Teaching Spanish in Canada, a country with a great interest in multilingualism and multiculturalism, gave me the opportunity to realize that learning a language is not an option anymore, it is a necessity.  Our reality demands from us learning different languages, developing cultural awareness, and be acquainted with the technological advancements in our society.

It was in Canada, at the University of Western Ontario, were I collaborated in a technological project which consisted in creating and designing the content for the first computer software (CAN-8) implemented in the Modern Languages Department.  These activities not only focused on developing students’ reading, listening and oral abilities,  but also exposing them to a plethora of cultures in Latin America and Spain.  Besides the use of this software, technology also impacted how I designed my lesson plans.  PowerPoint presentations allowed me to introduce grammar structures in a simpler and more attractive form, which made me realized that teaching with technology is fun and also productive in the classroom, not only because it makes things faster and easier to the teacher, but because it can affect how students interact, learn, and perceive a foreign culture.  Moreover, since teachers only have a certain amount of time to help the students understand how language works, we should accelerate the learning process by using the tools technological resources offer.

When I arrived at Penn State University, I was introduced to a new classroom technique: flipping the classroom.  In order to prepare students before coming to class and spend more efficiently the time allotted for each class, we used an online repository named ANGEL which allowed students to review, on their own, the main concepts that would be practiced and explored in the next class.  Having access to this web-based learning tool was essential to make more efficient the learning process by allowing students to better grasp lexical and grammatical aspects at their own pace, and feel ready to participate in class, reducing the anxiety they might feel when they are expected to immediately produce new forms in front of their classmates. Moreover, since ANGEL included graded quizzes, it minimized the time professors devoted to grading students’ homework.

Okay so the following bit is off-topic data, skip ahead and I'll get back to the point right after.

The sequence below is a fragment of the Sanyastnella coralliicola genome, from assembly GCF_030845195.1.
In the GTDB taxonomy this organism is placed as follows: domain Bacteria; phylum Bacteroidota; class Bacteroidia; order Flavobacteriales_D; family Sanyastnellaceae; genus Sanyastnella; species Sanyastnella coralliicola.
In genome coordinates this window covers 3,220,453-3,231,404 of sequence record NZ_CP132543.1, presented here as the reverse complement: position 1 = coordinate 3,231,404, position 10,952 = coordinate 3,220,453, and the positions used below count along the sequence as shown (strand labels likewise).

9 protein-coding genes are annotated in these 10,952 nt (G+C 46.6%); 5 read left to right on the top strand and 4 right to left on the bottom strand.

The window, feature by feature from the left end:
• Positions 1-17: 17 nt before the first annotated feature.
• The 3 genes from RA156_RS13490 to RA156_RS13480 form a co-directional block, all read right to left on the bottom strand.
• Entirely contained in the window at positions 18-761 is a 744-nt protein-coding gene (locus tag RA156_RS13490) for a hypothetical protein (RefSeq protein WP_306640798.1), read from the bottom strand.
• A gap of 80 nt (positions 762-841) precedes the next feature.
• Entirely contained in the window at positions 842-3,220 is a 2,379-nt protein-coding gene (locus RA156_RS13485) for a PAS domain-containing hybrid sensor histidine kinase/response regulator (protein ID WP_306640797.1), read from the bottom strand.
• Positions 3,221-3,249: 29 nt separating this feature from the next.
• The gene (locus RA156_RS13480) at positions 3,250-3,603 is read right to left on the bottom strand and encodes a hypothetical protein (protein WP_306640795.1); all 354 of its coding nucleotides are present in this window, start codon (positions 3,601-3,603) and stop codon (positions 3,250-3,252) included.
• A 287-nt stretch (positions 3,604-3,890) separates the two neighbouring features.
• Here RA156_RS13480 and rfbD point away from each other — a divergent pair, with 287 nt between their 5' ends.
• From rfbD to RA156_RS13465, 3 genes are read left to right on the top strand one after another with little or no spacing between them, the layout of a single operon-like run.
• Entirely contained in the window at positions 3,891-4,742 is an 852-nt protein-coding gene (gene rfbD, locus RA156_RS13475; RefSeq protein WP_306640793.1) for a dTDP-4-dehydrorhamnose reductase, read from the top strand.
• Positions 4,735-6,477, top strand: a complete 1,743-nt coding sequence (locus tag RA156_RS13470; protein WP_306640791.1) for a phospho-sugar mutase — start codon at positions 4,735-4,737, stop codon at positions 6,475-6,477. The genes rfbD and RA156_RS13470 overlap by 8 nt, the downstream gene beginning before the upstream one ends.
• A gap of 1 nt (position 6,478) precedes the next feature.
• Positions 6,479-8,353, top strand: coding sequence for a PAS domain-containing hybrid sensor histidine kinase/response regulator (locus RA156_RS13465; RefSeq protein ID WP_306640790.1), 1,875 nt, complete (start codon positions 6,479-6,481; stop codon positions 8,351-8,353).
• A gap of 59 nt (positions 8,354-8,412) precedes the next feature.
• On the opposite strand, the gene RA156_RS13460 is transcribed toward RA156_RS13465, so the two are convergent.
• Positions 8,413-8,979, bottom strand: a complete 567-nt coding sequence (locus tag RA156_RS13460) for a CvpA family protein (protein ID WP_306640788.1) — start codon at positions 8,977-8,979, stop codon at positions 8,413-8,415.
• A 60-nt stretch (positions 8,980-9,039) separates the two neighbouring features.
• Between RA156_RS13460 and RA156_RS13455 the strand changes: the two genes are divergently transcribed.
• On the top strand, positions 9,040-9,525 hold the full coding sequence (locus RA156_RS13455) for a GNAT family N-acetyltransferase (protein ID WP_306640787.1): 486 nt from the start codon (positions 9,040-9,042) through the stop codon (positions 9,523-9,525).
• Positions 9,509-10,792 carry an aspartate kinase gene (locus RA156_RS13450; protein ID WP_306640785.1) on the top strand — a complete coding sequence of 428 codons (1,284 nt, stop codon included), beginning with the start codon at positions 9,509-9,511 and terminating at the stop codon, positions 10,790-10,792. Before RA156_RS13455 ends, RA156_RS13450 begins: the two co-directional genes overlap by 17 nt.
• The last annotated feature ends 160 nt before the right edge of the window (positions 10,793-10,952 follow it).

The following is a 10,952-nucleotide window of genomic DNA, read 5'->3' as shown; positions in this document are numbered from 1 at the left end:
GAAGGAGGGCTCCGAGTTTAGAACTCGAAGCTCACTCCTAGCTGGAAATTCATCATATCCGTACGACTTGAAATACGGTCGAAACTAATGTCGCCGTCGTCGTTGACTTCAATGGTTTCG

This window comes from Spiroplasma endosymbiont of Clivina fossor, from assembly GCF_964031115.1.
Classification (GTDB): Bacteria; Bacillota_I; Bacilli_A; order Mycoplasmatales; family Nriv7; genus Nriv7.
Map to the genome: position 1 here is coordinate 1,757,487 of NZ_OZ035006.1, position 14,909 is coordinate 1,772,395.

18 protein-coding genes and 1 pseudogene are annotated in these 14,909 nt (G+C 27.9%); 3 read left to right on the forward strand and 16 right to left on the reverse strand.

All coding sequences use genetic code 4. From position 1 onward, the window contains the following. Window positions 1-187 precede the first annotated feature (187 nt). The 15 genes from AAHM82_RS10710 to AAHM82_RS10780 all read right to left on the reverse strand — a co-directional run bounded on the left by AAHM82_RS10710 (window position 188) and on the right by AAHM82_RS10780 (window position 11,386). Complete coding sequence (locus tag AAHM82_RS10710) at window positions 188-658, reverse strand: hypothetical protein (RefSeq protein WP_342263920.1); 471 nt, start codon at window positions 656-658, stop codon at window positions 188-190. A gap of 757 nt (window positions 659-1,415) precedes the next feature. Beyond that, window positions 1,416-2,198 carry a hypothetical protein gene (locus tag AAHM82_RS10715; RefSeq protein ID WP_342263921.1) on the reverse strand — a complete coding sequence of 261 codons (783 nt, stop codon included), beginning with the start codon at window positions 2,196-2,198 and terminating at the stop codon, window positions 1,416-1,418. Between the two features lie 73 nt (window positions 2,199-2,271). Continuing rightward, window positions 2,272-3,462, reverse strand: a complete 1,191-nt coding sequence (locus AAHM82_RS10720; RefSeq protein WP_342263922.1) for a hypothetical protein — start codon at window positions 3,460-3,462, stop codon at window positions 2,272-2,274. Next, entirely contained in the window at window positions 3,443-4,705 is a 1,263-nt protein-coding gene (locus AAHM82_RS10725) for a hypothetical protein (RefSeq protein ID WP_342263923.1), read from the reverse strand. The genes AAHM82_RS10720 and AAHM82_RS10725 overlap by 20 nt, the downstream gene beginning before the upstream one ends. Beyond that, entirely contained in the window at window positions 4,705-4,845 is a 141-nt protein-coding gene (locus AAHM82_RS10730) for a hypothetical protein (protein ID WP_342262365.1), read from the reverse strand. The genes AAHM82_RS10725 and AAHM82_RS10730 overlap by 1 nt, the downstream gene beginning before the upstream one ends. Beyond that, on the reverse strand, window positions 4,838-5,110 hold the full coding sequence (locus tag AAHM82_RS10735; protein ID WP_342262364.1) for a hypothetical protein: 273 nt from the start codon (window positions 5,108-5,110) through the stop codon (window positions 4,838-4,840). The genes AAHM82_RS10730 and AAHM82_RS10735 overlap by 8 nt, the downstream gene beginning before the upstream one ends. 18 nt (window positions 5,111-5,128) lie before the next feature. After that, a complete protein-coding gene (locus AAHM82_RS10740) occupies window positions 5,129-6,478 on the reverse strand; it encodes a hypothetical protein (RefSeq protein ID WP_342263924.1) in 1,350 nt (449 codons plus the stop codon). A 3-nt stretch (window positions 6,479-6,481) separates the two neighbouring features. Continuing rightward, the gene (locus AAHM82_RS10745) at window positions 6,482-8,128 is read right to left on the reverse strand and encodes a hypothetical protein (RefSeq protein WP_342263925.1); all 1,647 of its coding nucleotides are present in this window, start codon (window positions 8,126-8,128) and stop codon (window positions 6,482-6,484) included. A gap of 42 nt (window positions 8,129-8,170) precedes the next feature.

Another positive experience I have had using web-based learning tools was at Rider University where the Modern Languages Department implemented the use of MySpanishLab and QUIA which promoted class communication and collaboration by electronic threaded discussions.  By using these learning tools, students had the possibility of posting messages and questions on a message board that was available to every student enrolled in the course.  This tool made more efficient the communication process among students, and between student-professor.

At Princeton University I have been exposed to a wide array of web-based teaching tools and resources which are a direct response to the new demands academia is facing (Prezi, WileyPLUS, Voicethread, Quizzlet, Telecollaboration, OfficeMix, etc.).  In this sense, teaching with technology has become a central element in the development of the Spanish language curricula. In the past five years, the Spanish Program has invested a lot of time an effort developing customized teaching materials and activities taking into account the current urgency to educate global learners. BLACKBOARD, an online platform similar to ANGEL, has become an excellent repository where language educators can upload more interesting, challenging and updated activities than any other published materials available on the market.  As a result, learners are exposed to more current materials, and professors have the ability to design and customize activities focused on their student’s immediate needs.

Without a doubt, teaching with technology has impacted my perception on students’ and professors’ roles. I truly believe that students are the main builders of their own learning experience, and, in that sense, I recognize and embrace the central role technology plays in their lives.  As a result, I facilitate and encourage the use of all the available learning resources, in and outside of the classroom.  But, more importantly, I am very pleased with the way pedagogy is catching up with technology.  Having an intelligent classroom with multiple and interactive projectors, furniture that is more conducive to collaboration, as well as multiple learning and interactive apps -such as Kahoot, Socrative, etc.-, demand a lot of creativity and planning from the part of the educator.  Language classes need to recapture the students’ attention not only with technology, but also with innovative activities and collaborative projects that truly maximize the advantages technology offers.

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